Clinical and imaging findings associated with the progression-free survival: subgroup with FOLFOX/FOLFIRI+cetuximab (


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Study flow diagram.

CLRM, colorectal cancer liver metastasis; SWV, shear-wave velocity.
Fig. 1.

Shear-wave velocity (SWV) measurement taken using shear-wave elastography of rectal cancer liver metastasis in a 64-year-old man.

A, B. Contrast-enhanced portal venous phase axial computed tomography (CT) image shows an approximately 5-cm metastasis in segment IV of the liver (arrow), in which the SWV value was measured as 2.37 m/s prior to chemotherapy. C. The SWV measurement taken on day 2 after chemotherapy was 1.12 m/s and decreased by 52.7% compared to the initial SWV value. D. The size of the metastasis decreased from 5 cm to 2.7 cm on follow-up contrast-enhanced portal venous axial CT images taken 67 days after chemotherapy (arrow). Including this hepatic metastasis, a partial response was achieved in this patient.
Fig. 2.

Diagnostic performance of the change in the shearwave velocity value for the prediction of non-responsiveness to chemotherapy.

AUC, area under the curve.
Fig. 3.
Table 1.
Participant characteristics
Characteristic Value (n=67)
Age (year) 62.3±10.1 (33-84)
Sex (male: female) 40:27
Serum CEA level (U/mL) 31.0 (6.0-277.5)
Primary site of colorectal cancer
 Ascending colon 15 (22.4)
 Descending colon 1 (1.5)
 Sigmoid colon 31 (46.3)
 Rectosigmoid colon 5 (7.5)
 Rectum 15 (22.4)
Resection of primary colorectal cancer
 Yes 53 (79.1)
 No 14 (20.9)
Nodal metastasis of primary colorectal cancer
 Yes 55 (82.1)
 No 12 (17.9)
KRAS mutation
 Yes 17 (41.5)
 No 24 (58.5)
Timing of CRLM
 Synchronous to primary colorectal cancer 62 (92.5)
 Metachronous to primary colorectal cancer 5 (7.5)
Size of CRLM where ARFI was performed (cm) 3.6 (2.1-5.1)
No. of CRLM(s)
 1 4 (6.0)
 2 10 (14.8)
 3 4 (6.0)
 4 4 (6.0)
 ≥5 45 (67.2)
Location of CRLM where ARFI was performed
 Right lobe 58 (86.6)
 Left lobe 9 (13.4)
Measurement depth of SWV (cm) 4.6±1.2 (2.0-8.0)
Confirmative method for CRLM
 Histopathology 32 (47.8)
 Clinical features 35 (52.2)
Chemotherapy regimen
 FOLFOX or FOLFIRI 20 (29.9)
 FOLFOX or FOLFIRI+bevacizumab 23 (34.4)
 FOLFOX or FOLFIRI+cetuximab 24 (35.9)
Treatment response
 Responder 34 (50.8)
  CR 1 (1.5)
  PR 33 (49.3)
 Non-responder 33 (49.2)
  SD 31 (46.2)
  PD 2 (3.0)

Values are presented as mean±standard deviation (range), median (IQR), or number (%).

CEA, carcinoembryonic antigen; CRLM, colorectal liver metastasis; ARFI, acoustic radiation force impulse; SWV, shear-wave velocity; FOLFOX, 5-fluorouracil, leucovorin, and oxaliplatin; FOLFIRI, 5-fluorouracil, leucovorin, and irinotecan; CR, complete response; PR, partial response; SD, stable disease; PD, progressive disease.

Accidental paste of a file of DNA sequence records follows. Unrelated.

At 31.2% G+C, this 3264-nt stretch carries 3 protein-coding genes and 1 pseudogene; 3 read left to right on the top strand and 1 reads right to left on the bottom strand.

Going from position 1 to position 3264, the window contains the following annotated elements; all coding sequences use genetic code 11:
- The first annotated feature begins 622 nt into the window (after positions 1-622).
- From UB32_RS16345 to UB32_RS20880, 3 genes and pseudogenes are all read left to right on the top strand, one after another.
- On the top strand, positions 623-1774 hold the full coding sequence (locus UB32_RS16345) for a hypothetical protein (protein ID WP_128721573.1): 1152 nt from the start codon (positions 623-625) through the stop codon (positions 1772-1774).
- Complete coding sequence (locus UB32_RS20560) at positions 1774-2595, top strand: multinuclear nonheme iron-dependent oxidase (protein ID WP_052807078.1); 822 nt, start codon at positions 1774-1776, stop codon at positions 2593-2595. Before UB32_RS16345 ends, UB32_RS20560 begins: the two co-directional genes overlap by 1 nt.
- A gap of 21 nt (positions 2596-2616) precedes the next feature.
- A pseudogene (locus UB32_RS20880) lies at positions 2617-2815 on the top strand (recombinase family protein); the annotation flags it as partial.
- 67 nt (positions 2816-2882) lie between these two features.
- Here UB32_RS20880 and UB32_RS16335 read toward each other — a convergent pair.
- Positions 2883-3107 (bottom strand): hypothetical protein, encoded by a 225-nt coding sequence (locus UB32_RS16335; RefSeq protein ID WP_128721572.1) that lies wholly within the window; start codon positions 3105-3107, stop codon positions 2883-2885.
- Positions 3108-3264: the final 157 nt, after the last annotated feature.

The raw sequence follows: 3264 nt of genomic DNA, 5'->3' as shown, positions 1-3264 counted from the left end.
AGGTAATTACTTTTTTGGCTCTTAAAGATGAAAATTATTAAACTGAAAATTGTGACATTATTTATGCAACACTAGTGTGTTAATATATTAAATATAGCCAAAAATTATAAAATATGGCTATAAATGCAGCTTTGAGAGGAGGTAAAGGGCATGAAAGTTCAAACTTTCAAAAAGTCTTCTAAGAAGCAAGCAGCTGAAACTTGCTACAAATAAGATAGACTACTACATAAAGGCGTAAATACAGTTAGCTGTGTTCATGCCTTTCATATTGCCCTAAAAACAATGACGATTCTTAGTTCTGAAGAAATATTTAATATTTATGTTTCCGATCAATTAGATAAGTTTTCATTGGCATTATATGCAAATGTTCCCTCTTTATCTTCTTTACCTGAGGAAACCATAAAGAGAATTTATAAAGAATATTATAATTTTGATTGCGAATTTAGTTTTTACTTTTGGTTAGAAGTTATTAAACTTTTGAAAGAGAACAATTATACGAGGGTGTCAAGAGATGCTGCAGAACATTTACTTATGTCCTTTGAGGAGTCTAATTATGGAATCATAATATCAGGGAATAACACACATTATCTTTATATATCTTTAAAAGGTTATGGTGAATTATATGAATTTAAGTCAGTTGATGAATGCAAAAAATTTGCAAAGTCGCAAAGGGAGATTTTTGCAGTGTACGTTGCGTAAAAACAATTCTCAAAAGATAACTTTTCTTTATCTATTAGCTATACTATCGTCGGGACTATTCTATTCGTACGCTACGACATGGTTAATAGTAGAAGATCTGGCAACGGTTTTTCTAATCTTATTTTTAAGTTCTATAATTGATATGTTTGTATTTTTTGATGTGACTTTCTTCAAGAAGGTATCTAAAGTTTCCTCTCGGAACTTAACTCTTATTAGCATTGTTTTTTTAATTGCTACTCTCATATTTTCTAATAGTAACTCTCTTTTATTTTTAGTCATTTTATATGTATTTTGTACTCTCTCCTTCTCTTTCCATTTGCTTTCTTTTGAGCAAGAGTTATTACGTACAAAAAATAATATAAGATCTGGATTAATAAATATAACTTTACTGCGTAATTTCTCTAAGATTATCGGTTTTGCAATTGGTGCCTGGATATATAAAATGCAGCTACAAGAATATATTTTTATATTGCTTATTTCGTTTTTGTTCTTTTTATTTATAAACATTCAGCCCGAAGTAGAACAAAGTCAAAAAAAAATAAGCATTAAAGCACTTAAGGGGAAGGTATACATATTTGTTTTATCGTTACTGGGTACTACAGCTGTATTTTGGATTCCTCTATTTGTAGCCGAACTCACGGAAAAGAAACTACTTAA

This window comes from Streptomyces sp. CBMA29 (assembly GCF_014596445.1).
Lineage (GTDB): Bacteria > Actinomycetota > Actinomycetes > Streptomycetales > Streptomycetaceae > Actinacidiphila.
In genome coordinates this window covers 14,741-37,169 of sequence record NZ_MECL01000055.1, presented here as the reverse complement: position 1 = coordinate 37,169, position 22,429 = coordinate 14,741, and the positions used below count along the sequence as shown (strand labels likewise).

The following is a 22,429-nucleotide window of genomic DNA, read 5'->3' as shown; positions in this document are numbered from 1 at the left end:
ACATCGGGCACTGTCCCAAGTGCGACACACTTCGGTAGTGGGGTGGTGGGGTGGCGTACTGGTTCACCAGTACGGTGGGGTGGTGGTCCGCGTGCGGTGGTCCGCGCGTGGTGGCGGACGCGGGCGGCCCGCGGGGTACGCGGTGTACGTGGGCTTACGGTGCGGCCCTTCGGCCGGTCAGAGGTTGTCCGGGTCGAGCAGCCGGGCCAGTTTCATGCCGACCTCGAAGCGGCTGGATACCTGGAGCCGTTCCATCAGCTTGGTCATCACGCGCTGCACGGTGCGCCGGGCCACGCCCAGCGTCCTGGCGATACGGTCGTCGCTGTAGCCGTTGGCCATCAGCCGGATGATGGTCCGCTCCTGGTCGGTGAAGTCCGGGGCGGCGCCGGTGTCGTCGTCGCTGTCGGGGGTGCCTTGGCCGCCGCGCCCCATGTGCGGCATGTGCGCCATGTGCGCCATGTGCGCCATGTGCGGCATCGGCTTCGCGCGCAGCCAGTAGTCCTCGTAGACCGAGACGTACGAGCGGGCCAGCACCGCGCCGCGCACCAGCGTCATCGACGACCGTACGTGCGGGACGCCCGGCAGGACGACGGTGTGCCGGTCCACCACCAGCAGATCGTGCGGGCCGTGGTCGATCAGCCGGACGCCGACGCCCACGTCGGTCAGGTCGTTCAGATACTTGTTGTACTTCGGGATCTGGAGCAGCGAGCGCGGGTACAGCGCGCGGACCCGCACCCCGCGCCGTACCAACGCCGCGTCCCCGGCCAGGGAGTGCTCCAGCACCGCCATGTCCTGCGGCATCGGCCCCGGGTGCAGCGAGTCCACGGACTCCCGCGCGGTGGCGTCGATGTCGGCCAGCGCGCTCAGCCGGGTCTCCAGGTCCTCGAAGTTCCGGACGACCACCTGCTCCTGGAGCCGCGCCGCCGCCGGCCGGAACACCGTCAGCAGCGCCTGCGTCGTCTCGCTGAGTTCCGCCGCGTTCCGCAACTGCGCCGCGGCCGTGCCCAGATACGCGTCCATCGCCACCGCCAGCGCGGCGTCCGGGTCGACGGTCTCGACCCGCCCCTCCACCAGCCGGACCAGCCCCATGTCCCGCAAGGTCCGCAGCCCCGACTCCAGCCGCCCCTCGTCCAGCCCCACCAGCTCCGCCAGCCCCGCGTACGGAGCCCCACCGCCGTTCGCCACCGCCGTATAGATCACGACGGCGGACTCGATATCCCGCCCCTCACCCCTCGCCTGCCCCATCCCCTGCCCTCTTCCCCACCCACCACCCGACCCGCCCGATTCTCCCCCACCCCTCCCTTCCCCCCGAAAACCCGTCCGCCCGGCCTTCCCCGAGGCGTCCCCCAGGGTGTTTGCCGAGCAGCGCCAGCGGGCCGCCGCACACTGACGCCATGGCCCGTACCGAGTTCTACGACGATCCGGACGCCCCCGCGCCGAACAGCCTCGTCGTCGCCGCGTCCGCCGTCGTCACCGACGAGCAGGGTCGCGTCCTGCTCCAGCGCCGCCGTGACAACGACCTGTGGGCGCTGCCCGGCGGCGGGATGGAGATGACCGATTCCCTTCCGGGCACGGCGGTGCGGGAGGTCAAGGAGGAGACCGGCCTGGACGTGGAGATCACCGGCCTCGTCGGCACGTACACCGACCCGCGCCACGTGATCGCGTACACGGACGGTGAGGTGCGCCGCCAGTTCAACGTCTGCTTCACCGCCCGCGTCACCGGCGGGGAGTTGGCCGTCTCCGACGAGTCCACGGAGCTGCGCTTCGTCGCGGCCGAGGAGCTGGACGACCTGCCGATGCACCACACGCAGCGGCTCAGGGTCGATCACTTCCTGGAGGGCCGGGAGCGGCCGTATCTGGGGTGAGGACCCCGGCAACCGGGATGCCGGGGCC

Table 2.
SWV of each tumor by participant group
Responder group (n=34) Non-responder group (n=33) P-value
First-set SWV (m/s) 2.71 (0.59 to 4.55) 2.30 (0.57 to 4.55) 0.107
Second-set SWV (m/s) 2.24 (0.57 to 4.10) 2.58 (0.65 to 4.35) 0.479
Change in SWV (%) -18.4 (-62.4 to 28.6) 7.3 (-51.1 to 43.9) <0.001

Values are presented as median (range).

SWV, shear-wave velocity.

Table 3.
Clinical and imaging findings associated with the progression-free survival
Univariable analysis
Multivariable analysis
Hazard ratio 95% CI P-value Hazard ratio 95% CI P-value
Age (year) 1.022 0.993-1.052 0.134 - - -
Male sex 0.923 0.542-1.573 0.769 - - -
Serum CEA level (ng/mL) 1.000 0.999-1.000 0.268 - - -
Change in SWV value (%) 1.025 1.010-1.039 <0.001* 1.020 1.002-1.037 0.029*
Non-responder (SD or PD) 3.690 2.029-6.711 <0.001* 2.861 1.408-5.817 0.004*
KRAS mutation 0.888 0.484-1.630 0.702 - - -
Number of CRLMs ≥5 2.185 1.204-3.963 0.010* 2.550 1.125-5.779 0.025*
Primary rectal cancer 1.037 0.565-1.905 0.907 - - -
Resection of primary cancer 0.465 0.236-0.916 0.027* 1.564 0.710-3.446 0.268
Metachronous CRLM 0.487 0.174-1.359 0.169 - - -
Presence of lymph node metastasis of primary cancer 0.938 0.454-1.939 0.862 - - -
Chemotherapeutic regimen - - -
FOLFOX/FOLFIRI+bevacizumab 2.452 1.148-5.251 0.021* 1.117 0.412-3.026 0.828
FOLFOX/FOLFIRI+cetuximab 1.703 0.810-3.578 0.160 1.303 0.530-3.206 0.564

CI, confidence interval; CEA, carcinoembryonic antigen; SWV, shear-wave velocity; SD, stable disease; PD, progressive disease; KRAS, Kirsten rat sarcoma virus; CRLM, colorectal liver metastasis; FOLFOX, 5-fluorouracil, leucovorin, and oxaliplatin; FOLFIRI, 5-fluorouracil, leucovorin, and irinotecan.

* P<0.05.